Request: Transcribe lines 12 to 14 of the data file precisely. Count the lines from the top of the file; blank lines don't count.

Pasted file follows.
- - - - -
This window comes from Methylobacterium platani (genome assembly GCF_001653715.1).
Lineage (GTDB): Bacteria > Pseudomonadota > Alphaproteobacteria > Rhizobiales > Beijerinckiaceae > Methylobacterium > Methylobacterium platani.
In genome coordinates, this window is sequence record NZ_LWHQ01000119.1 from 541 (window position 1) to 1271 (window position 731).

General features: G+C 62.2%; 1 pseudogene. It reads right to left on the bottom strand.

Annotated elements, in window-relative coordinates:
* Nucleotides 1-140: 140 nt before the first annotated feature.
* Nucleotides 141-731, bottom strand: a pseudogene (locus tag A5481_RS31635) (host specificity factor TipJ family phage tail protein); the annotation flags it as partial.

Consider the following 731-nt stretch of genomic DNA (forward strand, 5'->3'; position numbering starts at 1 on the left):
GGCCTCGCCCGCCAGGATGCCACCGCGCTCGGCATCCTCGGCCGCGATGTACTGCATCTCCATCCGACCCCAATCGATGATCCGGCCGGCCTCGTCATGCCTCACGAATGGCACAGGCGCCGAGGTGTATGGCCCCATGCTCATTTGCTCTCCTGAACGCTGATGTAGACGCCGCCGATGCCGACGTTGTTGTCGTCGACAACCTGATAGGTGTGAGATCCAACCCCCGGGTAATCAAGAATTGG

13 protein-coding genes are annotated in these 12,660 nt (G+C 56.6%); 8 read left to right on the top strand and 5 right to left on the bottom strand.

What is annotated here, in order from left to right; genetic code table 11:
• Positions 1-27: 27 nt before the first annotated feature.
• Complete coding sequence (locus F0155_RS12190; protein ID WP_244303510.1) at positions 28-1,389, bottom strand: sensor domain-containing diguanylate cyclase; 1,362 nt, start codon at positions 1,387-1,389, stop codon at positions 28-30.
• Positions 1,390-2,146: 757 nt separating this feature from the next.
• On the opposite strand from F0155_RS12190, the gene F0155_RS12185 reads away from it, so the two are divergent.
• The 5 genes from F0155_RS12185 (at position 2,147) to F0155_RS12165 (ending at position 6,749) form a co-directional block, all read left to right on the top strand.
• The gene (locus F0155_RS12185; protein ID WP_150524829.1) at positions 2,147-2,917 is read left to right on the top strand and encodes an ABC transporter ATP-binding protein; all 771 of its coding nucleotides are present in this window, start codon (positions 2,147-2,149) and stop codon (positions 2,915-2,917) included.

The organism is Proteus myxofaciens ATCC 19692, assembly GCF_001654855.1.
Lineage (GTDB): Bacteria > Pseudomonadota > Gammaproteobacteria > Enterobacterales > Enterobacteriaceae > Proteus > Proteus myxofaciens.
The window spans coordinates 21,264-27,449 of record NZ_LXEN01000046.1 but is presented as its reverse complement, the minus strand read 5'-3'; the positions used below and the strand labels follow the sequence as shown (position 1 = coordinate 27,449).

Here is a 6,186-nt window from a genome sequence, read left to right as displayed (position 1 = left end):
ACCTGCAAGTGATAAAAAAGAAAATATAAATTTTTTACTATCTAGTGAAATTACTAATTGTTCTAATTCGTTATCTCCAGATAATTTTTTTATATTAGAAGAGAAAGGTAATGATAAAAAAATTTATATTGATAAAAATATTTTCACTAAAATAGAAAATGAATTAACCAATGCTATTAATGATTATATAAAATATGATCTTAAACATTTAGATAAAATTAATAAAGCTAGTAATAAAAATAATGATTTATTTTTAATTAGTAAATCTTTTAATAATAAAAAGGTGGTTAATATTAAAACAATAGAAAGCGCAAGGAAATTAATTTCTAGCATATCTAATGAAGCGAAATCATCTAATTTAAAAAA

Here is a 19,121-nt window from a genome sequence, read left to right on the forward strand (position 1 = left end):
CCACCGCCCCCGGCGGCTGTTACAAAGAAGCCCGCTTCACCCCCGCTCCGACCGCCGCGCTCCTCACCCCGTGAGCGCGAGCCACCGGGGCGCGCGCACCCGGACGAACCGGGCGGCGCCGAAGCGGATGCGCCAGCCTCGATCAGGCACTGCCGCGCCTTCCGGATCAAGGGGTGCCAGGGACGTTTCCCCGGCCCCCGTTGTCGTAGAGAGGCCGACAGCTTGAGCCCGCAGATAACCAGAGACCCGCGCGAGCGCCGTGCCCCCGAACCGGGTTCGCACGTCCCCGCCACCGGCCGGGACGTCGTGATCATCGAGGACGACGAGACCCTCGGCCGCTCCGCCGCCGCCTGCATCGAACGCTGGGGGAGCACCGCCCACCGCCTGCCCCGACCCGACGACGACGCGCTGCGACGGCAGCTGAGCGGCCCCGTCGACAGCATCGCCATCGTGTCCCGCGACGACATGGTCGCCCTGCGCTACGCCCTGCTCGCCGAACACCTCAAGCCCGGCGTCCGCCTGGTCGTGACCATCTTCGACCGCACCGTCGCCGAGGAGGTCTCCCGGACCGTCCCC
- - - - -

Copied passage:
• Positions 1-27: 27 nt before the first annotated feature.
• Complete coding sequence (locus F0155_RS12190; protein ID WP_244303510.1) at positions 28-1,389, bottom strand: sensor domain-containing diguanylate cyclase; 1,362 nt, start codon at positions 1,387-1,389, stop codon at positions 28-30.
• Positions 1,390-2,146: 757 nt separating this feature from the next.